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Non-precision Approaches
VOR--NDB--GPS--LOC--ASR--LDA--SDF approaches do not have vertical reference other than the altimeter and the direction of the approach may not be aligned with the runway. You will be expected to maneuver for the landing. The minimum descent altitude (MDA) may be very near the low IFR altitude of weather. The MDA may be relatively high depending on distance, terrain, and type of approach. You cannot leave the MDA without seeing the runway. Just seeing the ground is NOT enough.
The design limits of the system set the minimums. The approach is named by the navaid and runway at the airport. The navaid may be before, beside, on, or beyond the airports. A margin of error is built into the plate by TERPS (rules for making approaches) but the expectation is that the pilot will fly the procedure perfectly so as to maintain these safety margins. The non-precision approach usually does not parallel the runway centerline; instead the electronic line takes us to the end of the runway at an angle. There is no electronic vertical guidance. A turning maneuver is going to be required for landing. The MDA will vary with the terrain, lighting available and system used
A pilot has a choice of doing the approach with vectors or as 'own-nav'. Vectors are easier since ATC usually sets you up with a 30-degree intercept to your inbound course. Your 'own-nav' may require that you reverse your direction of arrival. This means using a procedure turn or a holding pattern to make the turn-around, and begin your descent when established. There are required reports at the fix inbound and when established from the procedure turn.
The chart will have course, altitudes, frequencies and times for you to utilize during the approach. The approach is segmented into three parts:
1. Initial segment gets you lined up for the approach.
2. Intermediate segment usually begins the descent.
3. Final segment gives you a timing point, minimum descent(s), and missed approach point.
4. Missed segment which begins at the missed approach point with a direction, and climb required.
A non-precision approach has four segments; each segment begins at a defined point. The initial approach segments begins at the IAF. At the intermediate approach segment you are established on course and descending. The final approach segment usually has a FAF but not always from which time or DME is used to guide the descent to the MDA. You do not leave the MDA until seeing the runway. The fourth segment is from the missed approach to the missed approach fix. The route and altitudes for each segment are shown in plan and profile views. By flying the published headings and altitudes you are protected from obstacles.
Being "Cleared for the Approach" by ATC means that you can follow the published procedure. By following the publish routes at the published altitudes you are 'guaranteed' not to hit any ground object. That is, providing you have correctly set your altimeter. Historically the 'chop and drop' has been the accepted procedure and could be used in familiar situations. Otherwise, the stabilized approach using the airspeed, time, and descent rate is to be preferred. Descent from the FAF to the MDA have traditionally been of the 'chop and drop' type but today the use of DME makes stabilized descents more common. The VDP (visual descent point) either created or charted makes it possible for the pilot to prepare for a landing for straight in approaches.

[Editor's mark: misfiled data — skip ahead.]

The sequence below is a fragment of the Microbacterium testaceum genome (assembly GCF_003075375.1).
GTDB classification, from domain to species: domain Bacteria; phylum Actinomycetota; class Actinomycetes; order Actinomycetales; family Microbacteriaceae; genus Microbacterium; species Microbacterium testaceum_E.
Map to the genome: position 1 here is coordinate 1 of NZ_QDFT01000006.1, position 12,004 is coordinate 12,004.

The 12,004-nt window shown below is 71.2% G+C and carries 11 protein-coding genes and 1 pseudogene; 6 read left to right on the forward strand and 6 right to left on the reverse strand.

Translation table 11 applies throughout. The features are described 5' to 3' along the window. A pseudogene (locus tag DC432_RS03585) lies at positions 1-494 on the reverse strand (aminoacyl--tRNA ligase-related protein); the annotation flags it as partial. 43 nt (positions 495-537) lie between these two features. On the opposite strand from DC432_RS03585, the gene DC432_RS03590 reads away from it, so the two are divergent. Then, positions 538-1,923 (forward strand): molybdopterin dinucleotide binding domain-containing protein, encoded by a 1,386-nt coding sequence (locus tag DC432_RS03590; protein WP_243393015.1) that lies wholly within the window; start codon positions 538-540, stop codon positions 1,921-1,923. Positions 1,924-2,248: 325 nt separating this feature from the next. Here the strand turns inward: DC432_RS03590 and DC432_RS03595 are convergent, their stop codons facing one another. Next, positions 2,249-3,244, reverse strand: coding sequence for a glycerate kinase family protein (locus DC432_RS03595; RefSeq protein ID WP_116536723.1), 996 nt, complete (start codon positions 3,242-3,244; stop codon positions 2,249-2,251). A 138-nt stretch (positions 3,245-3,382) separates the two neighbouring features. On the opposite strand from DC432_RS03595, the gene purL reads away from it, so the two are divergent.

The purpose of the non precision approach is not to put you on the runway. Its purpose is to get you down out of the clouds and in sight of the runway. The pilot is expected to navigate to the missed approach point. Only if clear of the clouds will he will be allowed to maneuver visually to the runway. MDA are usually below standard pattern altitudes and will require a higher level of maneuvering skill. Practice your short approaches in better conditions.
If you descend to the MDA and see the runway but not in time to make a normal landing, you must climb to circling minimums before turning. In the turns you are required to keep the airport in sight at all times. You do not descend below circling minimums again until lined up with the visible runway. Non-precision approaches at night should only be flown if there is a VASI. If at first you do not succeed…quit and go to a better place. Most approach accidents occur during the second attempt.
You can use or make a visual descent point (VDP) as a landing aid. TERPs require a VDP for all straight-in non-precision approaches except for procedures with remote altimeter setting, where the descent path is below a required step-down altitude and where it would be between the MAP and runway. No VDP will exist where an obstacle exists. The absence of a VDP serves as an obstacle alert.
The VOR and NDB approaches do not have the options of precision approaches. Only Minimum Decent Altitudes exist. The circle to land minimums have Height Above Airport numbers parenthetically rather than runway numbers. The circle to land altitude and distance is determined by aircraft category speed. For straight-in minimums there are three requirements: